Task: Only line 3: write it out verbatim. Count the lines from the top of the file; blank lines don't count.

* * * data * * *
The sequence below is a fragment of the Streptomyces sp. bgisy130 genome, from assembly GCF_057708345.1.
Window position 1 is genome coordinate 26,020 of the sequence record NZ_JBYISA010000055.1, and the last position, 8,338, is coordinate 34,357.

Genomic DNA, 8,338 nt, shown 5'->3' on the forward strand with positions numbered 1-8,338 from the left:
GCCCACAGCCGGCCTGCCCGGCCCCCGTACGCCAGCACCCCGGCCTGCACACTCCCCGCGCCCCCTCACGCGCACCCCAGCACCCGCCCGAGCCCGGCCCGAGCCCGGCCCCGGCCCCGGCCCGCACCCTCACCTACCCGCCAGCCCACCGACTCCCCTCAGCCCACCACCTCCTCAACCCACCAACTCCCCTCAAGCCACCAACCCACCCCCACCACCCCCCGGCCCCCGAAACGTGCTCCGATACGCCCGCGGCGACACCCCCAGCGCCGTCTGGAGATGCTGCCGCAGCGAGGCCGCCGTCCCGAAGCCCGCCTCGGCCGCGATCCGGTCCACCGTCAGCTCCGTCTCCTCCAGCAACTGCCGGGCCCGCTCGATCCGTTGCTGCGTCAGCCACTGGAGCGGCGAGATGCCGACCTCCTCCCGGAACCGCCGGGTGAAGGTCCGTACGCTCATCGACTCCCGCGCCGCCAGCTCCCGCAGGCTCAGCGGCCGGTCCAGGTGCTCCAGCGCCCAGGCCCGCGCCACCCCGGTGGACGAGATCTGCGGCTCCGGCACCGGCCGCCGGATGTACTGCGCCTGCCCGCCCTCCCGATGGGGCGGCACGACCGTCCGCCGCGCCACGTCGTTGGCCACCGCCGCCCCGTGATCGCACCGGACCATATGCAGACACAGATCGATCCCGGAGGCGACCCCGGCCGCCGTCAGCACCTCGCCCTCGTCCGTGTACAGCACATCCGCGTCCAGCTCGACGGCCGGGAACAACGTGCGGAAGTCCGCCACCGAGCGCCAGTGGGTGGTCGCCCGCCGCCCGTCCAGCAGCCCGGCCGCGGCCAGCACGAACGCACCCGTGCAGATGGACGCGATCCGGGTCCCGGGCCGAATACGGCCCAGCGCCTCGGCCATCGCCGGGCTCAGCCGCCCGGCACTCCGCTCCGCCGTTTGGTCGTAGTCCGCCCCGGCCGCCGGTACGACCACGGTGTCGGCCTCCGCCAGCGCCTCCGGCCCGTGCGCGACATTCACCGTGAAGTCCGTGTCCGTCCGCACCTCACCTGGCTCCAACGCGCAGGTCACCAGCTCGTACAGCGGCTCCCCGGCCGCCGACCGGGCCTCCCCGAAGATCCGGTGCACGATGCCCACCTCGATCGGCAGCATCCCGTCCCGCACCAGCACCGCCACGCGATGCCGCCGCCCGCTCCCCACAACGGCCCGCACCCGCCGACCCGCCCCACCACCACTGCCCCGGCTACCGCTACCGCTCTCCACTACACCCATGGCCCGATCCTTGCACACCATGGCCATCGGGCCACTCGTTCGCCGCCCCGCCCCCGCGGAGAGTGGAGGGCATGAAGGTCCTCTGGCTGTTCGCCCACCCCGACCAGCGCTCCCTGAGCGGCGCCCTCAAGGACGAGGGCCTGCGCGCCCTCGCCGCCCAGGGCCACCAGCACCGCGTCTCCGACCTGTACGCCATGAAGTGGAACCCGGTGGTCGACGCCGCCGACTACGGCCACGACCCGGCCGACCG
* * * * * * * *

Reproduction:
Genomic DNA, 8,338 nt, shown 5'->3' on the forward strand with positions numbered 1-8,338 from the left: